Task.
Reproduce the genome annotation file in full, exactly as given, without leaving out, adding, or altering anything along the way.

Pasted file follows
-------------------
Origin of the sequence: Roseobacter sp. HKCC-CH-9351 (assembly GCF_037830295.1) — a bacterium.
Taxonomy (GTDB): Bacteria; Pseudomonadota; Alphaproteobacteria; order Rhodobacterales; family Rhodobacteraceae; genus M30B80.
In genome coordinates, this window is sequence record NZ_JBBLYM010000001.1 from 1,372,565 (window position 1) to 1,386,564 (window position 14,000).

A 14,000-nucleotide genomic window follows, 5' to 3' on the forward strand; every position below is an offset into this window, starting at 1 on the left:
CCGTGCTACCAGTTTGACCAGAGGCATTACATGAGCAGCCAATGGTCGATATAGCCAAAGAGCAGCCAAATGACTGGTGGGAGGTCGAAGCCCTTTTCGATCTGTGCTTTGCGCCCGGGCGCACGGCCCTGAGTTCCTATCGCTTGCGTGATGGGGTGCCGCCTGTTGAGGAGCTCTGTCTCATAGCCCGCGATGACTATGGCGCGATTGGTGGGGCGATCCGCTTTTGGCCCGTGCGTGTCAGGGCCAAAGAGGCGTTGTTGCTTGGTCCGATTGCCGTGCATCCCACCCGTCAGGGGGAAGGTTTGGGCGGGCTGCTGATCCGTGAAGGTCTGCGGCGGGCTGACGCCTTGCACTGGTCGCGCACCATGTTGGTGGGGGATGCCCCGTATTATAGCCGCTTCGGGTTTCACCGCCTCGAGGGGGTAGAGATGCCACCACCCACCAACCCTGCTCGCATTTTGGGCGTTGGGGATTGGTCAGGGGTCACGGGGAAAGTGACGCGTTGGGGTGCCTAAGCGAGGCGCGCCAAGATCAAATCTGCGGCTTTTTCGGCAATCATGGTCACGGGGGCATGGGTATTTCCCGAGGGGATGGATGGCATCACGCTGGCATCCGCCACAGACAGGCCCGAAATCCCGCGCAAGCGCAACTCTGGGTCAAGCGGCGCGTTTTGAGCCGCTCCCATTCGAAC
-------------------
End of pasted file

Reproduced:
Origin of the sequence: Roseobacter sp. HKCC-CH-9351 (assembly GCF_037830295.1) — a bacterium.
Taxonomy (GTDB): Bacteria; Pseudomonadota; Alphaproteobacteria; order Rhodobacterales; family Rhodobacteraceae; genus M30B80.
In genome coordinates, this window is sequence record NZ_JBBLYM010000001.1 from 1,372,565 (window position 1) to 1,386,564 (window position 14,000).

A 14,000-nucleotide genomic window follows, 5' to 3' on the forward strand; every position below is an offset into this window, starting at 1 on the left:
CCGTGCTACCAGTTTGACCAGAGGCATTACATGAGCAGCCAATGGTCGATATAGCCAAAGAGCAGCCAAATGACTGGTGGGAGGTCGAAGCCCTTTTCGATCTGTGCTTTGCGCCCGGGCGCACGGCCCTGAGTTCCTATCGCTTGCGTGATGGGGTGCCGCCTGTTGAGGAGCTCTGTCTCATAGCCCGCGATGACTATGGCGCGATTGGTGGGGCGATCCGCTTTTGGCCCGTGCGTGTCAGGGCCAAAGAGGCGTTGTTGCTTGGTCCGATTGCCGTGCATCCCACCCGTCAGGGGGAAGGTTTGGGCGGGCTGCTGATCCGTGAAGGTCTGCGGCGGGCTGACGCCTTGCACTGGTCGCGCACCATGTTGGTGGGGGATGCCCCGTATTATAGCCGCTTCGGGTTTCACCGCCTCGAGGGGGTAGAGATGCCACCACCCACCAACCCTGCTCGCATTTTGGGCGTTGGGGATTGGTCAGGGGTCACGGGGAAAGTGACGCGTTGGGGTGCCTAAGCGAGGCGCGCCAAGATCAAATCTGCGGCTTTTTCGGCAATCATGGTCACGGGGGCATGGGTATTTCCCGAGGGGATGGATGGCATCACGCTGGCATCCGCCACAGACAGGCCCGAAATCCCGCGCAAGCGCAACTCTGGGTCAAGCGGCGCGTTTTGAGCCGCTCCCATTCGAAC